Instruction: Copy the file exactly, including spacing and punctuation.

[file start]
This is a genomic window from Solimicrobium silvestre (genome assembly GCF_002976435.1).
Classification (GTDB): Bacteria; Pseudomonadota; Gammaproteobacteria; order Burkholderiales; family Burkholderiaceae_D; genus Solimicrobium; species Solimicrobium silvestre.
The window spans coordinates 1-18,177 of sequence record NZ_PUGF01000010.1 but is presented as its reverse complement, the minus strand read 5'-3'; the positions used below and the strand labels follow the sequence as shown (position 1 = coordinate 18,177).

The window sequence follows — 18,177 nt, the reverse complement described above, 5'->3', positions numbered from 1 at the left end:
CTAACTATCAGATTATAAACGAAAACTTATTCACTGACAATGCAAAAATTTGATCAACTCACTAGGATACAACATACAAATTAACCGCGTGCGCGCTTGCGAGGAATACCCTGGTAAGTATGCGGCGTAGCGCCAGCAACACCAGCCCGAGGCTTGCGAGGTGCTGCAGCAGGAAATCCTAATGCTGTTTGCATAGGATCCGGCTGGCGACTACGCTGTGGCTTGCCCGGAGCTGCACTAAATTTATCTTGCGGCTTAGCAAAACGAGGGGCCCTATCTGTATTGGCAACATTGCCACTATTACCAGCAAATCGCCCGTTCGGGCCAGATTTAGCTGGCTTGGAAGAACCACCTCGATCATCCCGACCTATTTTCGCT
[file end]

This is a genomic window from Solimicrobium silvestre (genome assembly GCF_002976435.1).
Classification (GTDB): Bacteria; Pseudomonadota; Gammaproteobacteria; order Burkholderiales; family Burkholderiaceae_D; genus Solimicrobium; species Solimicrobium silvestre.
The window spans coordinates 1-18,177 of sequence record NZ_PUGF01000010.1 but is presented as its reverse complement, the minus strand read 5'-3'; the positions used below and the strand labels follow the sequence as shown (position 1 = coordinate 18,177).

The window sequence follows — 18,177 nt, the reverse complement described above, 5'->3', positions numbered from 1 at the left end:
CTAACTATCAGATTATAAACGAAAACTTATTCACTGACAATGCAAAAATTTGATCAACTCACTAGGATACAACATACAAATTAACCGCGTGCGCGCTTGCGAGGAATACCCTGGTAAGTATGCGGCGTAGCGCCAGCAACACCAGCCCGAGGCTTGCGAGGTGCTGCAGCAGGAAATCCTAATGCTGTTTGCATAGGATCCGGCTGGCGACTACGCTGTGGCTTGCCCGGAGCTGCACTAAATTTATCTTGCGGCTTAGCAAAACGAGGGGCCCTATCTGTATTGGCAACATTGCCACTATTACCAGCAAATCGCCCGTTCGGGCCAGATTTAGCTGGCTTGGAAGAACCACCTCGATCATCCCGACCTATTTTCGCT